Know your limits and don’t swim alone

Wild swimming can tire you out fast. Keep an eye on how far you swim from the shore and make sure you have enough energy reserved to swim back to safety. Avoid finding yourself out of your depth by checking your distance from your access point regularly. Swimming against an outgoing tide is challenging, even for strong swimmers, so stick to swimming on an incoming tide. Try to avoid swimming alone where possible or stick to beaches with lifeguards.


Wild swimming safety - 5 must-have bits of gear:


If you’re new to outdoor swimming and thinking of getting in the water throughout the colder months, it’s worth investing in a swimming-specific wetsuit. Not only will it keep you warm, the added buoyancy makes it safer to swim. Try Orca’s great suits



Ear plugs.jpgEarplugs 

Swimming outdoors in cold water brings greater risk of an inner ear infection. Avoid swimmer’s ear by popping a pair of earplugs in. This pair from Zoggs should do the trick. 



Safety Buoy.jpgTow float/safety buoy 

A brightly coloured tow float is ideal for coastal swimming, making you easy to spot from the beach. It’s also handy to grab onto if you need a breather, and is waterproof, so you can stash your car keys or an energy drink in it during your swim. Be safe and be seen with this Orange Orca buoy.



Gloves.jpgNeoprene gloves and booties 

These can be worn with or without a wetsuit, and will help keep your extremities protected and warm. Wetsuit boots are also handy for walking on sharp pebbles or shells. Try this Zone3 pair.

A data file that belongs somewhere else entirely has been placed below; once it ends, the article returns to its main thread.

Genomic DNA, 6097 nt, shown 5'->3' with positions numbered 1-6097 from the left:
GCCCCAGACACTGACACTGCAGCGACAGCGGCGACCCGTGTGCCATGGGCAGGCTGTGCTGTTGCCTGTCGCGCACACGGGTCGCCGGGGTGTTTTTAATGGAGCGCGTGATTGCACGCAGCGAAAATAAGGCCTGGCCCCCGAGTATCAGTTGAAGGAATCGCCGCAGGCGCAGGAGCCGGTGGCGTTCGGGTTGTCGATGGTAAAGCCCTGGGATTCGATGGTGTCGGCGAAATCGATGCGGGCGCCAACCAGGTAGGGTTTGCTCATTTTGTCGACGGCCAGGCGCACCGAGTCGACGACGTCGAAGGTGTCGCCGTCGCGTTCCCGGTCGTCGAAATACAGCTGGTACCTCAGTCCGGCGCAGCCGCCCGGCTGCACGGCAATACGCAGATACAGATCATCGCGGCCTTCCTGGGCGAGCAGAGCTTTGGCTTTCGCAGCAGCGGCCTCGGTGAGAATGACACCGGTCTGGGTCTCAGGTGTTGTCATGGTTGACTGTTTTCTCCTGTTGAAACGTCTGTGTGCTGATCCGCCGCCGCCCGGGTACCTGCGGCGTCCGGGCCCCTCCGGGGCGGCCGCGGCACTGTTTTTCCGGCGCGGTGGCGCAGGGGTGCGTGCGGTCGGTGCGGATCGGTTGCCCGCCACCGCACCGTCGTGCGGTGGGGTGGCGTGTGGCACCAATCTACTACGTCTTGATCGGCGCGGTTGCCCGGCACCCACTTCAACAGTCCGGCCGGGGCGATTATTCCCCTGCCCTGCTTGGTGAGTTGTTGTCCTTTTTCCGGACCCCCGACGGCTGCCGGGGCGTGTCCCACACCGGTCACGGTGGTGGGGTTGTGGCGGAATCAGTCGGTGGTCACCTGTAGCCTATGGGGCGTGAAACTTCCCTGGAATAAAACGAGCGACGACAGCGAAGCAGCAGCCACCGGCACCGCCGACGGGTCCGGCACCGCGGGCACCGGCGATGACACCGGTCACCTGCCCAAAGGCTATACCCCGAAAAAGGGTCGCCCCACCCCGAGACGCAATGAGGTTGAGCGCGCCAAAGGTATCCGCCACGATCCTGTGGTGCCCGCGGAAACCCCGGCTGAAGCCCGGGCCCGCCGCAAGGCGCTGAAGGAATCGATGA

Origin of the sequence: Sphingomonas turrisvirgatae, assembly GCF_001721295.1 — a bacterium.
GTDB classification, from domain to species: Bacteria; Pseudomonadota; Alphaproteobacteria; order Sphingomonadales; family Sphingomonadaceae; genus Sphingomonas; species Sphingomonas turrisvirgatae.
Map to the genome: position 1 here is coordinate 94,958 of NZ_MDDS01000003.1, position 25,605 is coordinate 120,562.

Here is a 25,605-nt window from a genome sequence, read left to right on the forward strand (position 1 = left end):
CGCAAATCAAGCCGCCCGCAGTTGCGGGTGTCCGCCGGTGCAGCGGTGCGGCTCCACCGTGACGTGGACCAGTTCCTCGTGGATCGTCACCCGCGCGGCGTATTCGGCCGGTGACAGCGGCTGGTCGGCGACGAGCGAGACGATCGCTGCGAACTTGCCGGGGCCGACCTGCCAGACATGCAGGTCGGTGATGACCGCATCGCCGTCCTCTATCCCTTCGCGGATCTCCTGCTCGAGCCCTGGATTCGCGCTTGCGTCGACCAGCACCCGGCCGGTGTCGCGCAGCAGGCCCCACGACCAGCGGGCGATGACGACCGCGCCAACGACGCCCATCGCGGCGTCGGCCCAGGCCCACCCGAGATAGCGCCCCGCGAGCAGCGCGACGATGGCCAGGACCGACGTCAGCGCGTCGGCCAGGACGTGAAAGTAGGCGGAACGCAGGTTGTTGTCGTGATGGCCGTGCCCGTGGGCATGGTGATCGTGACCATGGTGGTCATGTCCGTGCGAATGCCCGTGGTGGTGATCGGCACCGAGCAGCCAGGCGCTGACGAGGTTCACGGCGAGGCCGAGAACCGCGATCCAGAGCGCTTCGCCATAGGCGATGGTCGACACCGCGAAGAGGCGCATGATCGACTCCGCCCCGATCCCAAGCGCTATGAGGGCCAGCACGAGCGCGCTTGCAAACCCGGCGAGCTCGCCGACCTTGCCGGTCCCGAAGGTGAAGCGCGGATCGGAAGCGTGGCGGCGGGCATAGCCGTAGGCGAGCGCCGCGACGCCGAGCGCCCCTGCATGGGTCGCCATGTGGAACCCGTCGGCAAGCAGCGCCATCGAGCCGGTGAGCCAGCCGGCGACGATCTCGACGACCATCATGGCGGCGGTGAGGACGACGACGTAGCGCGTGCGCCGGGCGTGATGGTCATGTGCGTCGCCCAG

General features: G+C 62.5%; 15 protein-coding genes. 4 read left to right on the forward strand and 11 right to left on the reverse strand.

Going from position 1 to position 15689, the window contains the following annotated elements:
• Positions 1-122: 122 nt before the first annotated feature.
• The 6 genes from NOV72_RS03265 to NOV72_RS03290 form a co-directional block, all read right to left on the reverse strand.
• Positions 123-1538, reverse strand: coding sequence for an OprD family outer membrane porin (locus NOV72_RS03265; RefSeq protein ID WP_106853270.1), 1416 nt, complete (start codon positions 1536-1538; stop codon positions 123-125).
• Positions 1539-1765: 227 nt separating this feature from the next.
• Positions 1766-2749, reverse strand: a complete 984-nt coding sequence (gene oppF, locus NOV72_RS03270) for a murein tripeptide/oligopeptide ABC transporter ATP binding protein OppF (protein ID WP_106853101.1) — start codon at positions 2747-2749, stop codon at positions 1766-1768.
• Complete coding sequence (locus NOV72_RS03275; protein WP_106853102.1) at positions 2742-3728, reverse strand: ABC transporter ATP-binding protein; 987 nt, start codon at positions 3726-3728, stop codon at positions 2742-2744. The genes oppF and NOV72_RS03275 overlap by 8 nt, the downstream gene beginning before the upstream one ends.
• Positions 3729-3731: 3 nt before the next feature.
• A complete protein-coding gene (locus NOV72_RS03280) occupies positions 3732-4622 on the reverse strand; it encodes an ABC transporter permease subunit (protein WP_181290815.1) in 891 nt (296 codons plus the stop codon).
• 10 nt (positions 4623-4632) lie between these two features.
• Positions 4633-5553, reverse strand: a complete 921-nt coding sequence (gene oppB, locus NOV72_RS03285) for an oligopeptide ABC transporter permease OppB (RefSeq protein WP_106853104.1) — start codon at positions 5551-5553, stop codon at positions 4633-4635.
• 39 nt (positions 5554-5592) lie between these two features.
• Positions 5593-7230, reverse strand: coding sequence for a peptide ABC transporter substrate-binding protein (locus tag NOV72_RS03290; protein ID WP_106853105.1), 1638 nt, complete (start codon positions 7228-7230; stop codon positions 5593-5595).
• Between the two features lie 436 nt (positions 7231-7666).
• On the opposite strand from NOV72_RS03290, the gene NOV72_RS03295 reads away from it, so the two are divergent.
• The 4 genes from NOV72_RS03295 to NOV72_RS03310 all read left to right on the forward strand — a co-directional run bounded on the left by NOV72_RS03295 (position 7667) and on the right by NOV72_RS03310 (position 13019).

An essential item for any swimmer. Protect your eyes from the suns glare with a UV protected pair such as these reflective goggles from HUUB that will shield your eyes while you swim 


Wild swimming safety - 4 places to learn to wild swim safely:


Swimming tour operator Swimtrek run swimming trips to various locations in the UK and abroad, and offer coaching trips that are perfect for beginners or those looking to build confidence in outdoor swimming. Previous events have included swimming to Burgh Island in Devon and a mile-long swim around Brighton pier.. 



Hone your swim skills with Swimquest technique tour. Many of the trips are in warmer climes,  but they also offer tours in Scotland and the Isles of Scilly for those looking to explore British waters.


The Outdoor Swimming Society

Founded to encourage swimming in Britain’s lakes, rivers and ocean, The Outdoor Swimming Society is a friendly community of swimmers and its events are well-organised and fun. The website has plenty of good advice and swimming training plans. 


Clevedon Marine Lake, Somerset

If you’re new to sea swimming and want to venture out on your own, Clevedon Marine lake is an ideal spot to hone swim technique and build your confidence. The lake refills with fresh seawater approximately every two weeks. The 250m pool is free to use, and various swimming events are held throughout the year.

For more detailed guides on where to go wild swimming, check out our lists of the best spots for wild swimming in the UK, and more detailed breakdowns of the best wild swimming in north Cornwall, the best hidden beaches for wild swimming, the best spots for wild swimming  near London and the best wild swimming spots in Wales, and the Lake District.